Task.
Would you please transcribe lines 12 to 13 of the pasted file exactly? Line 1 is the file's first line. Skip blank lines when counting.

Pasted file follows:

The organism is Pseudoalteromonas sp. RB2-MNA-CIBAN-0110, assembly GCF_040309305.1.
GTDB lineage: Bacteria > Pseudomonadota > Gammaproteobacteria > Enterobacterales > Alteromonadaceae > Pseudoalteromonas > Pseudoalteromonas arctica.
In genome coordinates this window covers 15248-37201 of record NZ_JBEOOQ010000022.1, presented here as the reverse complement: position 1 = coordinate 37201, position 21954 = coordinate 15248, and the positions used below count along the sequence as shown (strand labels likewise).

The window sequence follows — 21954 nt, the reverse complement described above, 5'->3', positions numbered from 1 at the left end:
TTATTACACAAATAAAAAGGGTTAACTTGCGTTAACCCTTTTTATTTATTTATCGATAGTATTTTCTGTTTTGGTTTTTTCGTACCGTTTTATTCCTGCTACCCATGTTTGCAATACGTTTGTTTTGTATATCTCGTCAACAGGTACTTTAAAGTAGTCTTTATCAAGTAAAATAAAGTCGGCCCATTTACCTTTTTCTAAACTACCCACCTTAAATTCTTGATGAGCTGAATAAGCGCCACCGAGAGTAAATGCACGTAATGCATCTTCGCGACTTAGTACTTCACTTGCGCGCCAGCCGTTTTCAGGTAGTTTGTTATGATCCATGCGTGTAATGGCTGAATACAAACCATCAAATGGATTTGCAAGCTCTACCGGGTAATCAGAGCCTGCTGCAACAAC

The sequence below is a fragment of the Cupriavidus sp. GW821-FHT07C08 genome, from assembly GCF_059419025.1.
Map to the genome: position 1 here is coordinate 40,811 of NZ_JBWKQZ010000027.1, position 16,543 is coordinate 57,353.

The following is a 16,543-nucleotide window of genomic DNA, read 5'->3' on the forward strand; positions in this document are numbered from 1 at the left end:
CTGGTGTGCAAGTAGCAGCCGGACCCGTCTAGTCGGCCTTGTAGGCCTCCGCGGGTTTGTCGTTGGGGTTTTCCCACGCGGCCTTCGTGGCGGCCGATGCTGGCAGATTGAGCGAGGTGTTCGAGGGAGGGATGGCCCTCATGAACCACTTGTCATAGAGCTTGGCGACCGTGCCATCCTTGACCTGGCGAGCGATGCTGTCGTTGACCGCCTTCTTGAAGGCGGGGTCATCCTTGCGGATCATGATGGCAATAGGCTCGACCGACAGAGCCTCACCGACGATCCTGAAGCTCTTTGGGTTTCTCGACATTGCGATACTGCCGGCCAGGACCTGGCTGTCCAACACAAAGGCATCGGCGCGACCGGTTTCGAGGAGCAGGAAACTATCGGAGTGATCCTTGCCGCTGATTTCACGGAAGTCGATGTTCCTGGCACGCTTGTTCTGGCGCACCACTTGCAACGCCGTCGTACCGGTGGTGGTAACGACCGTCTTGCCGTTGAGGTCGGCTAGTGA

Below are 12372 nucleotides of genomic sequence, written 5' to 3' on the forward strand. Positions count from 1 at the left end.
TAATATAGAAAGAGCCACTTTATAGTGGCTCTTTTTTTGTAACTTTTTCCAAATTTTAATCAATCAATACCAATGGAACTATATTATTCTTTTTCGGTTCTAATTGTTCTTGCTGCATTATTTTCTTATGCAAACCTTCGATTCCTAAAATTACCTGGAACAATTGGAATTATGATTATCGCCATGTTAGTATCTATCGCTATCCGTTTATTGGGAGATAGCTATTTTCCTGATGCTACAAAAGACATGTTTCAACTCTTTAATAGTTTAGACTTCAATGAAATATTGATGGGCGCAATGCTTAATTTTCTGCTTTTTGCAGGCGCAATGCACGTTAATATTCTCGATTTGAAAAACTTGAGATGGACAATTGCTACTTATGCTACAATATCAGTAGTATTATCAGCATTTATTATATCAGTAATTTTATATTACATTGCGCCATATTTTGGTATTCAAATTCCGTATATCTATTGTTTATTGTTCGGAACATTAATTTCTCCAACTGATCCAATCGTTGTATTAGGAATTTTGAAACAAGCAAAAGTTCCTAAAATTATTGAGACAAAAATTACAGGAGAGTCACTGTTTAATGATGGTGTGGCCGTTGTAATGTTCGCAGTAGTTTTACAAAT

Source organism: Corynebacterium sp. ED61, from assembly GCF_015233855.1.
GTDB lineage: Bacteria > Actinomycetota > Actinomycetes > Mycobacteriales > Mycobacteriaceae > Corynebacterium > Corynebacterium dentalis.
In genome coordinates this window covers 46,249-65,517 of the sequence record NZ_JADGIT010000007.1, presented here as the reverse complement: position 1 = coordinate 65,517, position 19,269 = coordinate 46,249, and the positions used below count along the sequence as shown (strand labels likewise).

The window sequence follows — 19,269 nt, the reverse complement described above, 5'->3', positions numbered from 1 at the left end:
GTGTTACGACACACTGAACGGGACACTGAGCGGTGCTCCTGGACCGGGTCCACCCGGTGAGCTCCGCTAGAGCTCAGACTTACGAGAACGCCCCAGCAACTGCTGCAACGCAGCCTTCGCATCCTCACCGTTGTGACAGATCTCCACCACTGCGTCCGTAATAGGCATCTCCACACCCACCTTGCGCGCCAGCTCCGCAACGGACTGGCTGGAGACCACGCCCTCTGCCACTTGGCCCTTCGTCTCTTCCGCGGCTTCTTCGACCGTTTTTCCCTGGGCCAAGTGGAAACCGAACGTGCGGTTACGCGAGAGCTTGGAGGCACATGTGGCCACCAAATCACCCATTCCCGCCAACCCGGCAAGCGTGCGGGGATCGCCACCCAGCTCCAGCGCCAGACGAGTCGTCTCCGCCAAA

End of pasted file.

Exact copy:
Source organism: Corynebacterium sp. ED61, from assembly GCF_015233855.1.
GTDB lineage: Bacteria > Actinomycetota > Actinomycetes > Mycobacteriales > Mycobacteriaceae > Corynebacterium > Corynebacterium dentalis.